Under Mayor Eric Garcetti and Councilman Mike Bonin, Los Angeles seems to have turned into the wild Wild West where developers have discovered they can do whatever they want without penalty. Many LA neighborhood associations are suing the City – so many that the City is outsourcing lawyers. Something appears to be very wrong. A “correction” is needed.
It seems Mayor Garcetti’s administration and Councilman Bonin’s office will reward developers and approve a change of use when developers disregard permits and laws and yes, even when there are blatant “mistakes” on application forms.
Meanwhile, Garcetti and Bonin want to extend their terms to 5 ½ years and continue to promote their self-proclaimed campaign of “Neighborhoods first with safe and fun streets.”
Many in Venice are wondering if LA can afford Mayor Garcetti’s and Councilman Bonin’s current terms in office, as City Hall policy seems to have run amok.


Above: Sauce on Hampton

Below: Gjusta on Sunset


Not An Interview With Paul Beethoven

March 1, 2015

You may have seen him around Venice. Short, stocky, sandy hair, thick glasses. Limping along with duffel bag slung over his shoulder.
Or maybe you’ve noticed him seated on the sidewalk at Rose and Main as he works on his latest Poem.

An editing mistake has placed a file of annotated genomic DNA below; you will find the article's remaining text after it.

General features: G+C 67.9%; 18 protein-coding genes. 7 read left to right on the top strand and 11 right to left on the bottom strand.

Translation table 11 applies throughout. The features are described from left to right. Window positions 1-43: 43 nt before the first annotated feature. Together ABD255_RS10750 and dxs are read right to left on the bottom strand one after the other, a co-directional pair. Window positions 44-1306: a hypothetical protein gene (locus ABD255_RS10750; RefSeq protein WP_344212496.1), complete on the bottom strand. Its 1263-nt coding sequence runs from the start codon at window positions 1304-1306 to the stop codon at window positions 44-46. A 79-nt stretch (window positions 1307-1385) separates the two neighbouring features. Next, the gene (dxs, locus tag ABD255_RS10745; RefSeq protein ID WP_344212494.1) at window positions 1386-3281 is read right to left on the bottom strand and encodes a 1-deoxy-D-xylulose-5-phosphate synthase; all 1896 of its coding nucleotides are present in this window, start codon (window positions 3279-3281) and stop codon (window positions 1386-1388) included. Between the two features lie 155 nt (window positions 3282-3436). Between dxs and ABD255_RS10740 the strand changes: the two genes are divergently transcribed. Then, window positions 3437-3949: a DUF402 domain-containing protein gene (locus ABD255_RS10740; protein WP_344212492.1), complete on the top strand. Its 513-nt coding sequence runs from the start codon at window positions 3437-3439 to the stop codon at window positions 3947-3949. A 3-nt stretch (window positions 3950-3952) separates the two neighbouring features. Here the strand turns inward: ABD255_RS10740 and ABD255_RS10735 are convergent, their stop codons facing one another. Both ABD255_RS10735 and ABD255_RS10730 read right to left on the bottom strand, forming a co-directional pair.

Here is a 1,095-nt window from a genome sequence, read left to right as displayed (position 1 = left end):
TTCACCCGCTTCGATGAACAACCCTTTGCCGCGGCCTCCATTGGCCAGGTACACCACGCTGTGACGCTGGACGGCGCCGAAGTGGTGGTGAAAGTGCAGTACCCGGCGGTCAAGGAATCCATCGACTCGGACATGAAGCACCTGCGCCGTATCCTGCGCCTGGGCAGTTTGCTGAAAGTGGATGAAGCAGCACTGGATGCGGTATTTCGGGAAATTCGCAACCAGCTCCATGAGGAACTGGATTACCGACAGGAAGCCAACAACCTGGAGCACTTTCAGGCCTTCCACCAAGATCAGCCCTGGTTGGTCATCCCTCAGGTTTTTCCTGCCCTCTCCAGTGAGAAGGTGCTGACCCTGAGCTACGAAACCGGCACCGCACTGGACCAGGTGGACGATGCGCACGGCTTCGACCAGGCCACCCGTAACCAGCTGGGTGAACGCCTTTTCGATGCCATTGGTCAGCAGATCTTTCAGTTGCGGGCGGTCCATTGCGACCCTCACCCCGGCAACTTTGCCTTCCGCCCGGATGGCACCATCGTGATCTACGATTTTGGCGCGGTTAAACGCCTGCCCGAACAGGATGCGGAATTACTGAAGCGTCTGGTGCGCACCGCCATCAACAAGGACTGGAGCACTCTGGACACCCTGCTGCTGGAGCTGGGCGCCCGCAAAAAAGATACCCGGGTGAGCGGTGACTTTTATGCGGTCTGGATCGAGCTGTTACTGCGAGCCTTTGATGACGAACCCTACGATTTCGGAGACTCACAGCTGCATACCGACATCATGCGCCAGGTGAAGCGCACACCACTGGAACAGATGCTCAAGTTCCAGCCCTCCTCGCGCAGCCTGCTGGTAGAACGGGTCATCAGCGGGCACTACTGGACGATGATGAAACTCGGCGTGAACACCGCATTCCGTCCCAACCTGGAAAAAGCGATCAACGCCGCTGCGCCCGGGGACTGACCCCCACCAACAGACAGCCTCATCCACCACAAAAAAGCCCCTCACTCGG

Perhaps he’s offered to sell you one of his efforts for a buck or two.
His name is Paul Beethoven and this is not an interview with him.
I’ve bought poems from him for several years. They come hand-written on lined, yellow legal-size paper. So one day recently I got the idea it might be interesting to interview this Venice street poet for the Beachhead. I was sure he’d find the experience validating or something.
But when I approached him and asked if I could interview him, he just smiled, pointed to his notebook crammed full with poems, and in a Texas-toned voice said: “If you want to know about me, it’s all in there. I’m in my poems.”
And I realized he was right. The artist is in the art. The rest is just bullshit. I put away my little note pad, realizing I’ve just been taught a valuable lesson.
However, I couldn’t resist one final question.
“How’s business, selling your poems to people?”, I asked.
“Not too good. But some folks show interest and that makes me feel good,” he said, gathering up his belongings to shuffle off into the morning.